As the Supreme Court reaffirmed recently in Harrington v. Richter , meeting the standard for ineffective assistance of counsel in federal habeas is extremely difficult:
The pivotal question is whether the state court's application of the Strickland standard was unreasonable. This is different from asking whether defense counsel's performance fell below Strickland's standard. Were that the inquiry, the analysis would be no different than if, for example, this Court were adjudicating a Strickland claim on direct review of a criminal conviction in a United States district court. Under AEDPA, though, it is a necessary premise that the two questions are different. For purposes of § 2254(d)(1), "an unreasonable application of federal law is different from an incorrect application of federal law." Williams, supra, at 410, 120 S.Ct. 1495, 146 L.Ed.2d 389. A state court must be granted a deference and latitude that are not in operation when the case involves review under the Strickland standard itself.
A state court's determination that a claim lacks merit precludes federal habeas relief so long as "fairminded jurists could disagree" on the correctness of the state court's decision. Yarborough v. Alvarado , 541 U.S. 652, 664, 124 S.Ct. 2140, 158 L.Ed.2d 938 (2004). And as this Court has explained, "[E]valuating whether a rule application was unreasonable requires considering the rule's specificity. The more general the rule, the more leeway courts have in reaching outcomes in case-by-case determinations." Ibid. "[I]t is not an unreasonable application of clearly established Federal law for a state court to decline to apply a specific legal rule that has not been squarely established by this Court." Knowles v. Mirzayance , 556 U.S. 111, 129 S.Ct. 1411, 1419, 173 L.Ed.2d 251, 261 (2009) (internal quotation marks omitted).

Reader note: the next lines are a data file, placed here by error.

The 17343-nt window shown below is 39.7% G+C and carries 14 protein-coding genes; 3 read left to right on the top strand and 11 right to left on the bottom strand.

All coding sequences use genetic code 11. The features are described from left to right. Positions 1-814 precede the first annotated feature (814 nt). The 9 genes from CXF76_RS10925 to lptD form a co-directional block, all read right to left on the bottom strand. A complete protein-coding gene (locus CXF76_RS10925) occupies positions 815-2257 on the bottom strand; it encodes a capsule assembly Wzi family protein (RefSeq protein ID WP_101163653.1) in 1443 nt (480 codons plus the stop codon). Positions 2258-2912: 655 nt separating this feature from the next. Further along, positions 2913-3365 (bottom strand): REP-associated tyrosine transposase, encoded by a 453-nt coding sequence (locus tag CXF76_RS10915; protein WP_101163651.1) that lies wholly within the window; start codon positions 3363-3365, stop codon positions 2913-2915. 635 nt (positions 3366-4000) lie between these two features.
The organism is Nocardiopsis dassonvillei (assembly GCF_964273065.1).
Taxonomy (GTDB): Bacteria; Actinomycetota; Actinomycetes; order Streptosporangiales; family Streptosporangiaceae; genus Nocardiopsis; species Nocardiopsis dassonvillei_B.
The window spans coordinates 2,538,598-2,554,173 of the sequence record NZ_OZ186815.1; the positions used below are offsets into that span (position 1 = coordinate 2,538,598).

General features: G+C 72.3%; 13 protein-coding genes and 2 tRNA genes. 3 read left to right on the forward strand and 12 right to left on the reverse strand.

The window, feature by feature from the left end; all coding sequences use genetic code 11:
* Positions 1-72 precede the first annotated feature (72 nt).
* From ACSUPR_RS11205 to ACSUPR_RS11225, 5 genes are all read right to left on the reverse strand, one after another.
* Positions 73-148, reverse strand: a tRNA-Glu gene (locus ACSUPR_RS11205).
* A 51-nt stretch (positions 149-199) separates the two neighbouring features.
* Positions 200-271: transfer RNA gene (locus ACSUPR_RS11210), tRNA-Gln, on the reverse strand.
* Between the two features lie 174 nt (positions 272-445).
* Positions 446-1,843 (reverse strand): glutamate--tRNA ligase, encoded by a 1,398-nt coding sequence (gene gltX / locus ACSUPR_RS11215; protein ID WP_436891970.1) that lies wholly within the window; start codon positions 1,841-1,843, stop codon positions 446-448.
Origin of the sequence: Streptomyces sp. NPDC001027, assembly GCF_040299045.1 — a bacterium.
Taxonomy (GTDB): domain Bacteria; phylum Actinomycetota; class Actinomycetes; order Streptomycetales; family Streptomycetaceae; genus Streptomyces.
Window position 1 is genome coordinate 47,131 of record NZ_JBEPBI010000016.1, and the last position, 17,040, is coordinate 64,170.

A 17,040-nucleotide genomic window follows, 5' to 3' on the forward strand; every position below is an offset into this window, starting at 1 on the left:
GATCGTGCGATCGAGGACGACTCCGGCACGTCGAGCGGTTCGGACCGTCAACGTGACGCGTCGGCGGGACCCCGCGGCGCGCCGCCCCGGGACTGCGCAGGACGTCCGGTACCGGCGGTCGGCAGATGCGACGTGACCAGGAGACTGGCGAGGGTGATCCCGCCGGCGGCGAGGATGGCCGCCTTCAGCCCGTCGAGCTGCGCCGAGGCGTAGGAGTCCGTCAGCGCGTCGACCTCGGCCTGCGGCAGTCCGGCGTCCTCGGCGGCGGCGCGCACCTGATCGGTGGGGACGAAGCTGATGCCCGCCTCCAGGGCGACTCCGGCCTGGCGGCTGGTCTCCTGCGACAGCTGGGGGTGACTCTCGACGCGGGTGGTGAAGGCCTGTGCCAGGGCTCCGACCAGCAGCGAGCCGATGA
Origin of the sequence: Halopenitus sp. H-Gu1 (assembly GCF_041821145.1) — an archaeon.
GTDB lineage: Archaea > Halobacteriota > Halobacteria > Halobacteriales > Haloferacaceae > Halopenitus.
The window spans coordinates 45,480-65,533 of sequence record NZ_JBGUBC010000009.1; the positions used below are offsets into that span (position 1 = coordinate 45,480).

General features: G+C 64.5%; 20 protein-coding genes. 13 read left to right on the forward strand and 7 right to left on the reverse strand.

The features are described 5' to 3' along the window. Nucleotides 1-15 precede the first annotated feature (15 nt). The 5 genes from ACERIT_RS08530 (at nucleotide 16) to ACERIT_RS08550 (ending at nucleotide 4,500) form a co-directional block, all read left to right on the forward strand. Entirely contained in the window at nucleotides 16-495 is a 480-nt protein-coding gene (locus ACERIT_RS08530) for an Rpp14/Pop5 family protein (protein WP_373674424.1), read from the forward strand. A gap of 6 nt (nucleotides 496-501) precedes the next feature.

Harrington v. Richter , 131 S.Ct. at 785-86.
"It bears repeating that even a strong case for relief does not mean the state court's contrary conclusion was unreasonable." Id. at 786. "As amended by AEDPA, § 2254(d) stops short of imposing a complete bar on federal court relitigation of claims already rejected in state proceedings." Id . "As a condition for obtaining habeas corpus from a federal court, a state prisoner must show that the state court's ruling on the claim being presented in federal court was so lacking in justification that there was an error well understood and comprehended in existing law beyond any possibility for fairminded disagreement." Id. at 786-87.
Accordingly, even if Petitioner presents a strong case of ineffective assistance of counsel, this Court may only grant relief if no fairminded jurist could agree on ...